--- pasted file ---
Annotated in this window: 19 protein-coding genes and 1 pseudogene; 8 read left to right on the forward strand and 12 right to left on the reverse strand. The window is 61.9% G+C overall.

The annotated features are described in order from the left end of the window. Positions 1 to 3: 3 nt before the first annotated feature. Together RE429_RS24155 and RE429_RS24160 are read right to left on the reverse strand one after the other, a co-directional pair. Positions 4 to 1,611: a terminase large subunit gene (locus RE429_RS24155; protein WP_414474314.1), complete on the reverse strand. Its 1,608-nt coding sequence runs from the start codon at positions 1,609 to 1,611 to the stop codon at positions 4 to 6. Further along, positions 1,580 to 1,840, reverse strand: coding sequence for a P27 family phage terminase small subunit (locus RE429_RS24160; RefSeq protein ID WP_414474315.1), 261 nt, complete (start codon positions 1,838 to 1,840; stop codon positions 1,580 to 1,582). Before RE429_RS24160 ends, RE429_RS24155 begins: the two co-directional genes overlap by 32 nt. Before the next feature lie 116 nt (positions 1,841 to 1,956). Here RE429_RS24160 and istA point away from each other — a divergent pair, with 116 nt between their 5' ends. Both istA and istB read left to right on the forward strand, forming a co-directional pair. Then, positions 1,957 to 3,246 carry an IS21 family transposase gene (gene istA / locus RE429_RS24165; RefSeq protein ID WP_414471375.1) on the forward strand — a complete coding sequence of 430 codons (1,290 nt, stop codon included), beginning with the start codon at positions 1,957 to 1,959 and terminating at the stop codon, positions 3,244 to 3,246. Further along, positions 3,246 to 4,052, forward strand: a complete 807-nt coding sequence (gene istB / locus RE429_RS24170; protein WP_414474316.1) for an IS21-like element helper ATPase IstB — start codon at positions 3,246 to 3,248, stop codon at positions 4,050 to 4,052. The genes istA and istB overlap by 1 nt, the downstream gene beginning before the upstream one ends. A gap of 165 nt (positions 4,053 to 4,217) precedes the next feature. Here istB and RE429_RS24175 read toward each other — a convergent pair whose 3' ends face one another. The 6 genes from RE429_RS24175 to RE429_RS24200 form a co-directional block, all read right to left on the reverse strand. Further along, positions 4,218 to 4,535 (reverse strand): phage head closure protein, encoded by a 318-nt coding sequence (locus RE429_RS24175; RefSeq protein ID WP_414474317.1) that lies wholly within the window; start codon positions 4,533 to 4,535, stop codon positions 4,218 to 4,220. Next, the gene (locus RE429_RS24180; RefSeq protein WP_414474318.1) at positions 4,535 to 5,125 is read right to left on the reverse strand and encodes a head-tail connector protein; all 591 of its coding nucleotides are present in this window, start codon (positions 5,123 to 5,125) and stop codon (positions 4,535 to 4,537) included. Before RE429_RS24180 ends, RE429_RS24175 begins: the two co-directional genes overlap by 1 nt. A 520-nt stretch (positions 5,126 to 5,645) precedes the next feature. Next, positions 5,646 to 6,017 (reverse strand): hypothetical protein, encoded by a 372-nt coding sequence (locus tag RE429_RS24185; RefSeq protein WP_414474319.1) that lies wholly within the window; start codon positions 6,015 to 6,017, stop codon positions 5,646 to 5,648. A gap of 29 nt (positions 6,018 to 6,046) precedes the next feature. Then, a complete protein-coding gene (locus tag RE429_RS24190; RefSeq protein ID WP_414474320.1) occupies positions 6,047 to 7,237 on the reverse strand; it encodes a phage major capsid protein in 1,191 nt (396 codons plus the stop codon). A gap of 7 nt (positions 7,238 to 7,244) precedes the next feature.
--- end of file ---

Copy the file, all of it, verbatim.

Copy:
Annotated in this window: 19 protein-coding genes and 1 pseudogene; 8 read left to right on the forward strand and 12 right to left on the reverse strand. The window is 61.9% G+C overall.

The annotated features are described in order from the left end of the window. Positions 1 to 3: 3 nt before the first annotated feature. Together RE429_RS24155 and RE429_RS24160 are read right to left on the reverse strand one after the other, a co-directional pair. Positions 4 to 1,611: a terminase large subunit gene (locus RE429_RS24155; protein WP_414474314.1), complete on the reverse strand. Its 1,608-nt coding sequence runs from the start codon at positions 1,609 to 1,611 to the stop codon at positions 4 to 6. Further along, positions 1,580 to 1,840, reverse strand: coding sequence for a P27 family phage terminase small subunit (locus RE429_RS24160; RefSeq protein ID WP_414474315.1), 261 nt, complete (start codon positions 1,838 to 1,840; stop codon positions 1,580 to 1,582). Before RE429_RS24160 ends, RE429_RS24155 begins: the two co-directional genes overlap by 32 nt. Before the next feature lie 116 nt (positions 1,841 to 1,956). Here RE429_RS24160 and istA point away from each other — a divergent pair, with 116 nt between their 5' ends. Both istA and istB read left to right on the forward strand, forming a co-directional pair. Then, positions 1,957 to 3,246 carry an IS21 family transposase gene (gene istA / locus RE429_RS24165; RefSeq protein ID WP_414471375.1) on the forward strand — a complete coding sequence of 430 codons (1,290 nt, stop codon included), beginning with the start codon at positions 1,957 to 1,959 and terminating at the stop codon, positions 3,244 to 3,246. Further along, positions 3,246 to 4,052, forward strand: a complete 807-nt coding sequence (gene istB / locus RE429_RS24170; protein WP_414474316.1) for an IS21-like element helper ATPase IstB — start codon at positions 3,246 to 3,248, stop codon at positions 4,050 to 4,052. The genes istA and istB overlap by 1 nt, the downstream gene beginning before the upstream one ends. A gap of 165 nt (positions 4,053 to 4,217) precedes the next feature. Here istB and RE429_RS24175 read toward each other — a convergent pair whose 3' ends face one another. The 6 genes from RE429_RS24175 to RE429_RS24200 form a co-directional block, all read right to left on the reverse strand. Further along, positions 4,218 to 4,535 (reverse strand): phage head closure protein, encoded by a 318-nt coding sequence (locus RE429_RS24175; RefSeq protein ID WP_414474317.1) that lies wholly within the window; start codon positions 4,533 to 4,535, stop codon positions 4,218 to 4,220. Next, the gene (locus RE429_RS24180; RefSeq protein WP_414474318.1) at positions 4,535 to 5,125 is read right to left on the reverse strand and encodes a head-tail connector protein; all 591 of its coding nucleotides are present in this window, start codon (positions 5,123 to 5,125) and stop codon (positions 4,535 to 4,537) included. Before RE429_RS24180 ends, RE429_RS24175 begins: the two co-directional genes overlap by 1 nt. A 520-nt stretch (positions 5,126 to 5,645) precedes the next feature. Next, positions 5,646 to 6,017 (reverse strand): hypothetical protein, encoded by a 372-nt coding sequence (locus tag RE429_RS24185; RefSeq protein WP_414474319.1) that lies wholly within the window; start codon positions 6,015 to 6,017, stop codon positions 5,646 to 5,648. A gap of 29 nt (positions 6,018 to 6,046) precedes the next feature. Then, a complete protein-coding gene (locus tag RE429_RS24190; RefSeq protein ID WP_414474320.1) occupies positions 6,047 to 7,237 on the reverse strand; it encodes a phage major capsid protein in 1,191 nt (396 codons plus the stop codon). A gap of 7 nt (positions 7,238 to 7,244) precedes the next feature.